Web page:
I came across Nenad Burcar on Tkalciceva street just off Zagreb’s main square, selling his paintings. He is also a writer, and he asked if I was interested in producing some of his television scripts. When I asked if I could take his picture he agreed, but only if he could also take mine. So to honor his request I am including his pictures of me — holding his paintings.
Between the Zagreb bus station and the main square I came up behind this sweet couple. She’s looking ahead and he’s looking down. He depends on her.
I know they’ve seen lots of change and turmoil in their lives. Have they always turned to each other for strength? Have their struggles brought them closer together? Do they share their deepest thoughts? On the other hand they might have a silent dependency, just trying to read each other’s minds.
I often wonder how the people in my photos live and act and think.
The windows were grimy and the weathered boards hadn’t seen paint in decades.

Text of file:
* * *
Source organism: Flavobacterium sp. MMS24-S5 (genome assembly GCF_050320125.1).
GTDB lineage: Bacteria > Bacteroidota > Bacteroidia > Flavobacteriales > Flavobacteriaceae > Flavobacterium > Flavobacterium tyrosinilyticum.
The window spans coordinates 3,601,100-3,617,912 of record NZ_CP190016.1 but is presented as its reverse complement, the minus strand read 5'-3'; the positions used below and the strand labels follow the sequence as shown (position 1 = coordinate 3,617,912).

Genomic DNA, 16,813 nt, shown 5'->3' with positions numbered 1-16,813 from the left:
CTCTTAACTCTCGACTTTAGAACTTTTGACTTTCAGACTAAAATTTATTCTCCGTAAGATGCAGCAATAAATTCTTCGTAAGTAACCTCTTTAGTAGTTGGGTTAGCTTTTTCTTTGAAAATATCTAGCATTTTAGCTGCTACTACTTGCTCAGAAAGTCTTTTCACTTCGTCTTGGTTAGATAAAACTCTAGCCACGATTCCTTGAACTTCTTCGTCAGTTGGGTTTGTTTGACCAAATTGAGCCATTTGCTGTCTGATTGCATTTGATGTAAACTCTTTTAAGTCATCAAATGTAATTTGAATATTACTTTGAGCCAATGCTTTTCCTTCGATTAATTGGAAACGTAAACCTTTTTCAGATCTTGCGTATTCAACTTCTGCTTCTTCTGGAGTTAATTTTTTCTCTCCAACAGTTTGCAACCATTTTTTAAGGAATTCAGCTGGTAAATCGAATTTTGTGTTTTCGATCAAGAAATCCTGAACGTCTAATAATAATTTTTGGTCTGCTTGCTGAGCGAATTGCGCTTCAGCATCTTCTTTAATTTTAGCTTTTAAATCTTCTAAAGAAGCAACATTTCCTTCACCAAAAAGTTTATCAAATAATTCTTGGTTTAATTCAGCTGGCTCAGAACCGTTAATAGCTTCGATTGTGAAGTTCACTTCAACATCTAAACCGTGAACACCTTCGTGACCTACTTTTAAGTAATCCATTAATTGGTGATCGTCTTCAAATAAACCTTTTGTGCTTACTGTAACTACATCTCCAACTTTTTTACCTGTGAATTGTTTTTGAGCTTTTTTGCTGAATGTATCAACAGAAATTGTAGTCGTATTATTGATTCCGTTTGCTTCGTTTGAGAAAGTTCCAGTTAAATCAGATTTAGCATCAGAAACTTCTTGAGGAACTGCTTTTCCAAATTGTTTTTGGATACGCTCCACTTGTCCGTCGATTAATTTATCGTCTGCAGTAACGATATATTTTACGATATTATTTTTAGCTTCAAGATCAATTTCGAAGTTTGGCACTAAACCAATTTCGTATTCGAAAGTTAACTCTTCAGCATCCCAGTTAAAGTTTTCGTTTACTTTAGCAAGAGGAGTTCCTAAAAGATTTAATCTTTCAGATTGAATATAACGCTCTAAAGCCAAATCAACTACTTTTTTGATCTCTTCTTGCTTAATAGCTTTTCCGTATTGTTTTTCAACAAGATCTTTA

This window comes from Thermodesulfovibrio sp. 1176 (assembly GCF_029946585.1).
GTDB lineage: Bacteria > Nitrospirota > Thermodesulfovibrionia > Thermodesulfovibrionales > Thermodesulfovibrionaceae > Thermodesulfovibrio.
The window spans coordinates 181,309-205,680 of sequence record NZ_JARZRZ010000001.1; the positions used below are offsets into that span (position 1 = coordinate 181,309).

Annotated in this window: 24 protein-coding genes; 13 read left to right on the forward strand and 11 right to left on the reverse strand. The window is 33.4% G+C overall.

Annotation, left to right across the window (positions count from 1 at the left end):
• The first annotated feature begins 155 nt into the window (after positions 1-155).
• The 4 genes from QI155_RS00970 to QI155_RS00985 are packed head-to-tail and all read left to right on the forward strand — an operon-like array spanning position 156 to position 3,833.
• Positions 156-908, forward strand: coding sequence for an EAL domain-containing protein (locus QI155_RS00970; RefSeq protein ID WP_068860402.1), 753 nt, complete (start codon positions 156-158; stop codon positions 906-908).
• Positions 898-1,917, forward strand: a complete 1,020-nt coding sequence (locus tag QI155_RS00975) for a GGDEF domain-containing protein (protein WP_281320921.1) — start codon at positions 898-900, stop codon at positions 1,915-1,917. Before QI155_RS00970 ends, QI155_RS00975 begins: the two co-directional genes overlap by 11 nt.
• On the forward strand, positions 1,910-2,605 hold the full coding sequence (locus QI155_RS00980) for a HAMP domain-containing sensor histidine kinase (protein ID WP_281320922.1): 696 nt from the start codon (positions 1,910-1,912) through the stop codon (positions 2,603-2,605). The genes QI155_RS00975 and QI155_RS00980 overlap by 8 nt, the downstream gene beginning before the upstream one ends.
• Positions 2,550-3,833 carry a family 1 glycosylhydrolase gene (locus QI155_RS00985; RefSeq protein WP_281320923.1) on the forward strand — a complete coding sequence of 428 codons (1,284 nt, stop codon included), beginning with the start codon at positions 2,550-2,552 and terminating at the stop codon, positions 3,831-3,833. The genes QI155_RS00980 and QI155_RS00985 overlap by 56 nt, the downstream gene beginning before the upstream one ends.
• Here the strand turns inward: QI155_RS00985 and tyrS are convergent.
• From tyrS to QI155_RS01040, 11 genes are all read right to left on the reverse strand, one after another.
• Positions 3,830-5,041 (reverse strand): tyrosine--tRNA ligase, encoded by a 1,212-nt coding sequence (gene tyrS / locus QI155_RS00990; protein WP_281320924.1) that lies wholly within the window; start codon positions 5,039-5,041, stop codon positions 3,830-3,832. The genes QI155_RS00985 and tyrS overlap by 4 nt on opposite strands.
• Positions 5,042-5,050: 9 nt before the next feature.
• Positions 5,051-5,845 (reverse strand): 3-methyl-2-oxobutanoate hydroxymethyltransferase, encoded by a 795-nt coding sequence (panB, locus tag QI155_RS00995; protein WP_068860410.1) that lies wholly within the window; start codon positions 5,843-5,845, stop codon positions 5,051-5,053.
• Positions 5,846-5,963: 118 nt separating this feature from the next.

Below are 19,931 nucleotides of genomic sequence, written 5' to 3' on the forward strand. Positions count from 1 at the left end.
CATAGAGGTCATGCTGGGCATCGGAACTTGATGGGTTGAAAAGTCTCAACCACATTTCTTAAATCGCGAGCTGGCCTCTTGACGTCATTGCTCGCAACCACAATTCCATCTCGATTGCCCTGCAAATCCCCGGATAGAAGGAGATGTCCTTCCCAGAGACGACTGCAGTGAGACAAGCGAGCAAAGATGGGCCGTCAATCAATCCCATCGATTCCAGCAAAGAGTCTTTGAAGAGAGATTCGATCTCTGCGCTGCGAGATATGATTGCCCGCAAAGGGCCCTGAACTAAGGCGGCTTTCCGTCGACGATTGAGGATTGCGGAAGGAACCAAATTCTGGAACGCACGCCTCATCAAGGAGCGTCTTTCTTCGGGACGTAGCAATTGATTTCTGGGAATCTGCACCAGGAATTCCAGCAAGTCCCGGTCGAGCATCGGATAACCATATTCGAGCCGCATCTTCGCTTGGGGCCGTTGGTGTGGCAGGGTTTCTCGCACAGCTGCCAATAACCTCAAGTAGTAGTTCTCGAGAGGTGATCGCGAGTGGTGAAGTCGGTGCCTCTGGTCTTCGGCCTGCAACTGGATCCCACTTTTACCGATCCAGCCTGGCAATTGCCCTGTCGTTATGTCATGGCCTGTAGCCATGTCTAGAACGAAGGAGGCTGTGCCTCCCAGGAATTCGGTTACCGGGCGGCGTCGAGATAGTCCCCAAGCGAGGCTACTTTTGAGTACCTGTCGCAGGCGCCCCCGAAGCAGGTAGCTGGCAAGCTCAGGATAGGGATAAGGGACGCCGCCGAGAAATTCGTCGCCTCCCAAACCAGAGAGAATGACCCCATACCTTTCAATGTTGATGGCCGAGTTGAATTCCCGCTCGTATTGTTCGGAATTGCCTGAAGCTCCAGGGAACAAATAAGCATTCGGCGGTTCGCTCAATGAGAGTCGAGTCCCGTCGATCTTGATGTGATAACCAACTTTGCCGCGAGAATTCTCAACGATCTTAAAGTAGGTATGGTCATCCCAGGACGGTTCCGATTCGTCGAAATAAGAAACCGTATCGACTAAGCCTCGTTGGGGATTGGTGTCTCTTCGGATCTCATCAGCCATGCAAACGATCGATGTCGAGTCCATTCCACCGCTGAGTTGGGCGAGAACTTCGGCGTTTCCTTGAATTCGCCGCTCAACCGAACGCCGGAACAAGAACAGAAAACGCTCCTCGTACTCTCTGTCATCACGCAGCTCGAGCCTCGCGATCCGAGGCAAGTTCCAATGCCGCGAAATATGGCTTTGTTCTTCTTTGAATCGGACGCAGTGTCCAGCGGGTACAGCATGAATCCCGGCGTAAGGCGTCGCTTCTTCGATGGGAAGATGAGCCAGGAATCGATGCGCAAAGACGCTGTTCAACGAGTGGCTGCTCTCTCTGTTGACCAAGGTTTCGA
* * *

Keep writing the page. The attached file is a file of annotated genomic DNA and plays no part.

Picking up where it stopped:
I thought the place was deserted. The windows were grimy and the weathered boards hadn’t seen paint in decades. But the sign said it was open. Inside, saddles lined the wall and harnesses and bridles dangled from pegs. John was in the workshop in back. He was friendly enough, but I was from out of town. He had grown up in the trade, learning firsthand from his dad, and knew just about everyone in the area who had ever climbed up onto a saddle.
One of his ancestors had written about the local history in the mid 1800’s and John was hoping to get it in print. His roots ran long and deep in northeast Kansas. I was just passing through. I offered to send him a print, but he didn’t seem too interested.